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Scientific reports

Loss of CEACAM1, a Tumor-Associated Factor, Attenuates Post-infarction Cardiac Remodeling by Inhibiting Apoptosis.


PMID 26911181

Abstract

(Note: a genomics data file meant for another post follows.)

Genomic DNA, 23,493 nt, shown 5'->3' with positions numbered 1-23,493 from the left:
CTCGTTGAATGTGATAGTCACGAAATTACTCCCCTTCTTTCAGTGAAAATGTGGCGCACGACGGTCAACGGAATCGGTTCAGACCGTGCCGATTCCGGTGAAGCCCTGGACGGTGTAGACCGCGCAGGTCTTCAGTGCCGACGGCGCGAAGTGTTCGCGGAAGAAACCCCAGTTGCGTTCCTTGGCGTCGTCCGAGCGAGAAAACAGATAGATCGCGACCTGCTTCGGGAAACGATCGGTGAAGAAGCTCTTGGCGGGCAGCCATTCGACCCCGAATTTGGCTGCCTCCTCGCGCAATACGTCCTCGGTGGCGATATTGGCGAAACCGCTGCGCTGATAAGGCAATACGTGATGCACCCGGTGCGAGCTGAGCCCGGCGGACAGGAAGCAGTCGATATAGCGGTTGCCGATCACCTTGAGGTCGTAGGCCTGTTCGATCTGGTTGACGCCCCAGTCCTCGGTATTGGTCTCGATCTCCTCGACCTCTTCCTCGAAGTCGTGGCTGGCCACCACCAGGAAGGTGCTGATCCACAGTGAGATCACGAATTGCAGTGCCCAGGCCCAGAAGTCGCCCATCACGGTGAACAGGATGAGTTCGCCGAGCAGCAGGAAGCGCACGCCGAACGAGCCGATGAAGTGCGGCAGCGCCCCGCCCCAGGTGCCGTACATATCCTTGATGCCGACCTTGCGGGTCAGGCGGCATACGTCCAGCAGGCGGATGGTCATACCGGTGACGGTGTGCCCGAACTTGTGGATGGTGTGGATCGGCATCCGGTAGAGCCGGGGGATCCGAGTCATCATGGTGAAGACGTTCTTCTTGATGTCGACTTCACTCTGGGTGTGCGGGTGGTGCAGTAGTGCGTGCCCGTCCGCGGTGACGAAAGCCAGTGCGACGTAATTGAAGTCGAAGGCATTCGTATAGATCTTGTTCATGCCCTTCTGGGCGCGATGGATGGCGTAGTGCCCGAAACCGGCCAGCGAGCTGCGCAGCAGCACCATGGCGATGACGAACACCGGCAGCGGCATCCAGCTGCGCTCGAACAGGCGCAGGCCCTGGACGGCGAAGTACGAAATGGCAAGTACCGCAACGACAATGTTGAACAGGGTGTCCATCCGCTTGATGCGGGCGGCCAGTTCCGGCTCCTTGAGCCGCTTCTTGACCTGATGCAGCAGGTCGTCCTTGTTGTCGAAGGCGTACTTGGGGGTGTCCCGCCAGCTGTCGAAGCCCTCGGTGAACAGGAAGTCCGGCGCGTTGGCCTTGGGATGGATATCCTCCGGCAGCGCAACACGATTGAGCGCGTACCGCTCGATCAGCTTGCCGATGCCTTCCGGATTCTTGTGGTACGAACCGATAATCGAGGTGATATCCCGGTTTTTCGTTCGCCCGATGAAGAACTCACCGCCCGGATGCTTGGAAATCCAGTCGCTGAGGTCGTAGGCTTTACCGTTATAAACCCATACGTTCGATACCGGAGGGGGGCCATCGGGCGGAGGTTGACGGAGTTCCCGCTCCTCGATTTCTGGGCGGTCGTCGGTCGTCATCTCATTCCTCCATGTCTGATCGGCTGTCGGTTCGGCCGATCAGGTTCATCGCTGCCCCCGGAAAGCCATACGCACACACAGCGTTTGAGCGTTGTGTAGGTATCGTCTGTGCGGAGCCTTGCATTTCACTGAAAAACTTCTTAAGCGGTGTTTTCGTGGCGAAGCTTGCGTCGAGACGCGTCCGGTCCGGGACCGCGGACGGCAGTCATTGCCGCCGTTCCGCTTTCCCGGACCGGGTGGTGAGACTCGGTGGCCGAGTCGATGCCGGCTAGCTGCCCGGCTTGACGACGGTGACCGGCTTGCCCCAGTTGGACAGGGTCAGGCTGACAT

Carcinoembryonic antigen-related cell adhesion molecule1 (CEACAM1) is a tumor-associated factor that is known to be involved in apoptosis, but the role of CEACAM1 in cardiovascular disease is unclear. We aims to investigate whether CEACAM1 influences cardiac remodeling in mice with myocardial infarction (MI) and hypoxia-induced cardiomyocyte injury. Both serum in patients and myocardial CEACAM1 levels in mice were significantly increased in response to MI, while levels were elevated in neonatal rat cardiomyocytes (NRCs) exposed to hypoxia. Eight weeks after MI, a lower mortality rate, improved cardiac function, and less cardiac remodeling in CEACAM1 knock-out (KO) mice than in their wild-type (WT) littermates were observed. Moreover, myocardial expression of mitochondrial Bax, cytosolic cytochrome C, and cleaved caspase-3 was significantly lower in CEACAM1 KO mice than in WT mice. In cultured NRCs exposed to hypoxia, recombinant human CEACAM1 (rhCEACAM1) reduced mitochondrial membrane potential, upregulated mitochondrial Bax, increased cytosolic cytochrome C and cleaved caspase-3, and consequently increased apoptosis. RhCEACAM1 also increased the levels of GRP78 and CHOP in NRCs with hypoxia. All of these effects were abolished by silencing CEACAM1. Our study indicates that CEACAM1 exacerbates hypoxic cardiomyocyte injury and post-infarction cardiac remodeling by enhancing cardiomyocyte mitochondrial dysfunction and endoplasmic reticulum stress-induced apoptosis.